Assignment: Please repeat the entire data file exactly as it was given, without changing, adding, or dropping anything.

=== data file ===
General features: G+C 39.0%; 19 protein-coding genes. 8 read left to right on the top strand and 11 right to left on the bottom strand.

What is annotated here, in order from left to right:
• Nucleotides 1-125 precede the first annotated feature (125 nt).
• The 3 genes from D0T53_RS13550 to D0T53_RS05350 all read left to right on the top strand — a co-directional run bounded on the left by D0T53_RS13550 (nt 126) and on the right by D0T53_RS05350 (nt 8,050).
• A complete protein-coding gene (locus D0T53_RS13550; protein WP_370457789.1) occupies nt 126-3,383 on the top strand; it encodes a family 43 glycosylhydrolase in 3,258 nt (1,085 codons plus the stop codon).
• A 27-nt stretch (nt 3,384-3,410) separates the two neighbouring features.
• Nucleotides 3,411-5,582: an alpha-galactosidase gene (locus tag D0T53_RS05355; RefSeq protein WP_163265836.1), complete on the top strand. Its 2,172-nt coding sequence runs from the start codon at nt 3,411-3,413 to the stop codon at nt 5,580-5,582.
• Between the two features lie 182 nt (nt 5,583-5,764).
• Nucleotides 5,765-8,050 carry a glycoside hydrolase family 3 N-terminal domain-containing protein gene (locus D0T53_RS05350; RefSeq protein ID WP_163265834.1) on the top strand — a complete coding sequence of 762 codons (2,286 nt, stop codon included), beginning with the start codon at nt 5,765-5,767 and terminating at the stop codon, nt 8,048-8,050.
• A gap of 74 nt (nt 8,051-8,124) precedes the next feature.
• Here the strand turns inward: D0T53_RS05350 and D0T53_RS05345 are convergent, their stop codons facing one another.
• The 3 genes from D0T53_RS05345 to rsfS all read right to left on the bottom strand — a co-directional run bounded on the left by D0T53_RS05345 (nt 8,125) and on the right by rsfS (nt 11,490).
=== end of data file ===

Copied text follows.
General features: G+C 39.0%; 19 protein-coding genes. 8 read left to right on the top strand and 11 right to left on the bottom strand.

What is annotated here, in order from left to right:
• Nucleotides 1-125 precede the first annotated feature (125 nt).
• The 3 genes from D0T53_RS13550 to D0T53_RS05350 all read left to right on the top strand — a co-directional run bounded on the left by D0T53_RS13550 (nt 126) and on the right by D0T53_RS05350 (nt 8,050).
• A complete protein-coding gene (locus D0T53_RS13550; protein WP_370457789.1) occupies nt 126-3,383 on the top strand; it encodes a family 43 glycosylhydrolase in 3,258 nt (1,085 codons plus the stop codon).
• A 27-nt stretch (nt 3,384-3,410) separates the two neighbouring features.
• Nucleotides 3,411-5,582: an alpha-galactosidase gene (locus tag D0T53_RS05355; RefSeq protein WP_163265836.1), complete on the top strand. Its 2,172-nt coding sequence runs from the start codon at nt 3,411-3,413 to the stop codon at nt 5,580-5,582.
• Between the two features lie 182 nt (nt 5,583-5,764).
• Nucleotides 5,765-8,050 carry a glycoside hydrolase family 3 N-terminal domain-containing protein gene (locus D0T53_RS05350; RefSeq protein ID WP_163265834.1) on the top strand — a complete coding sequence of 762 codons (2,286 nt, stop codon included), beginning with the start codon at nt 5,765-5,767 and terminating at the stop codon, nt 8,048-8,050.
• A gap of 74 nt (nt 8,051-8,124) precedes the next feature.
• Here the strand turns inward: D0T53_RS05350 and D0T53_RS05345 are convergent, their stop codons facing one another.
• The 3 genes from D0T53_RS05345 to rsfS all read right to left on the bottom strand — a co-directional run bounded on the left by D0T53_RS05345 (nt 8,125) and on the right by rsfS (nt 11,490).